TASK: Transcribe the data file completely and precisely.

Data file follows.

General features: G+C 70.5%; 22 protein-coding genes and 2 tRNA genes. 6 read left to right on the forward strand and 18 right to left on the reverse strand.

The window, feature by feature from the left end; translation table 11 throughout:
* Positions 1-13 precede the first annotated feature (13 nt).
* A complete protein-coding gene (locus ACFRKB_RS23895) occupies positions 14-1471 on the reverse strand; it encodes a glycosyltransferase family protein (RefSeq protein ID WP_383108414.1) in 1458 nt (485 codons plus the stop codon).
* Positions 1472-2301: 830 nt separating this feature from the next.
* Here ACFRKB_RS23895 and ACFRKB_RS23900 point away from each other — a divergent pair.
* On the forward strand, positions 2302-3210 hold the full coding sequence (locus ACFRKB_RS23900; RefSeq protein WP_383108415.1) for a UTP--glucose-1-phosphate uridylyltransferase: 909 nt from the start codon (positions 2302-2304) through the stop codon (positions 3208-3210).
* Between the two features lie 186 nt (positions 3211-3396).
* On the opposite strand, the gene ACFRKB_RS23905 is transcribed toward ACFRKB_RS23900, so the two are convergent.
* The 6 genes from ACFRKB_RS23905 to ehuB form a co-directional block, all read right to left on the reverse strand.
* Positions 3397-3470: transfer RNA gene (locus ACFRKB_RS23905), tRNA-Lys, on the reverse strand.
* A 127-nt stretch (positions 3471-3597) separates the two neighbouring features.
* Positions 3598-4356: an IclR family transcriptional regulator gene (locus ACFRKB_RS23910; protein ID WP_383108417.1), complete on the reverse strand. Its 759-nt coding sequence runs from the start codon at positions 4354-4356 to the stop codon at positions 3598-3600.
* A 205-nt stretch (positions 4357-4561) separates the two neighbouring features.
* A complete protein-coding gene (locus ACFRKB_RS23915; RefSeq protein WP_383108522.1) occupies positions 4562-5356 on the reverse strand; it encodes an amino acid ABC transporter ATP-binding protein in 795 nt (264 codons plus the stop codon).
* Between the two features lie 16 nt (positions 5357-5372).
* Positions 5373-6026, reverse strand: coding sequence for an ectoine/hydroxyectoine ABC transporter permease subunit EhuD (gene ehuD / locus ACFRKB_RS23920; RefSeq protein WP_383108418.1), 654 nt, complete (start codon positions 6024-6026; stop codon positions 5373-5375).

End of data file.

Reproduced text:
General features: G+C 70.5%; 22 protein-coding genes and 2 tRNA genes. 6 read left to right on the forward strand and 18 right to left on the reverse strand.

The window, feature by feature from the left end; translation table 11 throughout:
* Positions 1-13 precede the first annotated feature (13 nt).
* A complete protein-coding gene (locus ACFRKB_RS23895) occupies positions 14-1471 on the reverse strand; it encodes a glycosyltransferase family protein (RefSeq protein ID WP_383108414.1) in 1458 nt (485 codons plus the stop codon).
* Positions 1472-2301: 830 nt separating this feature from the next.
* Here ACFRKB_RS23895 and ACFRKB_RS23900 point away from each other — a divergent pair.
* On the forward strand, positions 2302-3210 hold the full coding sequence (locus ACFRKB_RS23900; RefSeq protein WP_383108415.1) for a UTP--glucose-1-phosphate uridylyltransferase: 909 nt from the start codon (positions 2302-2304) through the stop codon (positions 3208-3210).
* Between the two features lie 186 nt (positions 3211-3396).
* On the opposite strand, the gene ACFRKB_RS23905 is transcribed toward ACFRKB_RS23900, so the two are convergent.
* The 6 genes from ACFRKB_RS23905 to ehuB form a co-directional block, all read right to left on the reverse strand.
* Positions 3397-3470: transfer RNA gene (locus ACFRKB_RS23905), tRNA-Lys, on the reverse strand.
* A 127-nt stretch (positions 3471-3597) separates the two neighbouring features.
* Positions 3598-4356: an IclR family transcriptional regulator gene (locus ACFRKB_RS23910; protein ID WP_383108417.1), complete on the reverse strand. Its 759-nt coding sequence runs from the start codon at positions 4354-4356 to the stop codon at positions 3598-3600.
* A 205-nt stretch (positions 4357-4561) separates the two neighbouring features.
* A complete protein-coding gene (locus ACFRKB_RS23915; RefSeq protein WP_383108522.1) occupies positions 4562-5356 on the reverse strand; it encodes an amino acid ABC transporter ATP-binding protein in 795 nt (264 codons plus the stop codon).
* Between the two features lie 16 nt (positions 5357-5372).
* Positions 5373-6026, reverse strand: coding sequence for an ectoine/hydroxyectoine ABC transporter permease subunit EhuD (gene ehuD / locus ACFRKB_RS23920; RefSeq protein WP_383108418.1), 654 nt, complete (start codon positions 6024-6026; stop codon positions 5373-5375).